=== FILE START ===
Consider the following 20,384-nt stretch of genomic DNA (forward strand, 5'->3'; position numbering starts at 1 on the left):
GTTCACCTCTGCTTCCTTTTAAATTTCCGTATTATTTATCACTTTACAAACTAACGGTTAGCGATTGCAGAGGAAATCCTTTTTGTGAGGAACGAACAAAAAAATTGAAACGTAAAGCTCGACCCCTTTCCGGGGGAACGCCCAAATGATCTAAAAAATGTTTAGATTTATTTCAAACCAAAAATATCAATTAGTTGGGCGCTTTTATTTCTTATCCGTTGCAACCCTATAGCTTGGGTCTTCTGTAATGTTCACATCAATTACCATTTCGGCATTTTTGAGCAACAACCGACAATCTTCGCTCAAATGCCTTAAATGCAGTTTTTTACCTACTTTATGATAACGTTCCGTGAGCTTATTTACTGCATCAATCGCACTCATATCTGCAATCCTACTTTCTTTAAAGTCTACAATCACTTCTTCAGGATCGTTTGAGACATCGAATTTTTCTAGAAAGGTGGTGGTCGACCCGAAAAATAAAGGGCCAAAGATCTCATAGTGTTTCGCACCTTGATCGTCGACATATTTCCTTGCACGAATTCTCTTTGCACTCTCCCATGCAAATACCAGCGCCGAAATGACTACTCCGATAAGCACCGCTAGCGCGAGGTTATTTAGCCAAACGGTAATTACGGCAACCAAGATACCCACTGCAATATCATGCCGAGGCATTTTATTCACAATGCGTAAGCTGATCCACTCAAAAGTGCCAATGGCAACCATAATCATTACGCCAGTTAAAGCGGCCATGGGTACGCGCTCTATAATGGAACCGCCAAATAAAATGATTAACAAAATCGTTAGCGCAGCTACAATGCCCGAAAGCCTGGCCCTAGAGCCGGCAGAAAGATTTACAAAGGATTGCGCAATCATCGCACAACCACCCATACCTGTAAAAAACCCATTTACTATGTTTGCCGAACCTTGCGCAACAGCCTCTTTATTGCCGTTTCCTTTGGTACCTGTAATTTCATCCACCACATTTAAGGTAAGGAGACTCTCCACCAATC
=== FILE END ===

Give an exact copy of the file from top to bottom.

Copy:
Consider the following 20,384-nt stretch of genomic DNA (forward strand, 5'->3'; position numbering starts at 1 on the left):
GTTCACCTCTGCTTCCTTTTAAATTTCCGTATTATTTATCACTTTACAAACTAACGGTTAGCGATTGCAGAGGAAATCCTTTTTGTGAGGAACGAACAAAAAAATTGAAACGTAAAGCTCGACCCCTTTCCGGGGGAACGCCCAAATGATCTAAAAAATGTTTAGATTTATTTCAAACCAAAAATATCAATTAGTTGGGCGCTTTTATTTCTTATCCGTTGCAACCCTATAGCTTGGGTCTTCTGTAATGTTCACATCAATTACCATTTCGGCATTTTTGAGCAACAACCGACAATCTTCGCTCAAATGCCTTAAATGCAGTTTTTTACCTACTTTATGATAACGTTCCGTGAGCTTATTTACTGCATCAATCGCACTCATATCTGCAATCCTACTTTCTTTAAAGTCTACAATCACTTCTTCAGGATCGTTTGAGACATCGAATTTTTCTAGAAAGGTGGTGGTCGACCCGAAAAATAAAGGGCCAAAGATCTCATAGTGTTTCGCACCTTGATCGTCGACATATTTCCTTGCACGAATTCTCTTTGCACTCTCCCATGCAAATACCAGCGCCGAAATGACTACTCCGATAAGCACCGCTAGCGCGAGGTTATTTAGCCAAACGGTAATTACGGCAACCAAGATACCCACTGCAATATCATGCCGAGGCATTTTATTCACAATGCGTAAGCTGATCCACTCAAAAGTGCCAATGGCAACCATAATCATTACGCCAGTTAAAGCGGCCATGGGTACGCGCTCTATAATGGAACCGCCAAATAAAATGATTAACAAAATCGTTAGCGCAGCTACAATGCCCGAAAGCCTGGCCCTAGAGCCGGCAGAAAGATTTACAAAGGATTGCGCAATCATCGCACAACCACCCATACCTGTAAAAAACCCATTTACTATGTTTGCCGAACCTTGCGCAACAGCCTCTTTATTGCCGTTTCCTTTGGTACCTGTAATTTCATCCACCACATTTAAGGTAAGGAGACTCTCCACCAATC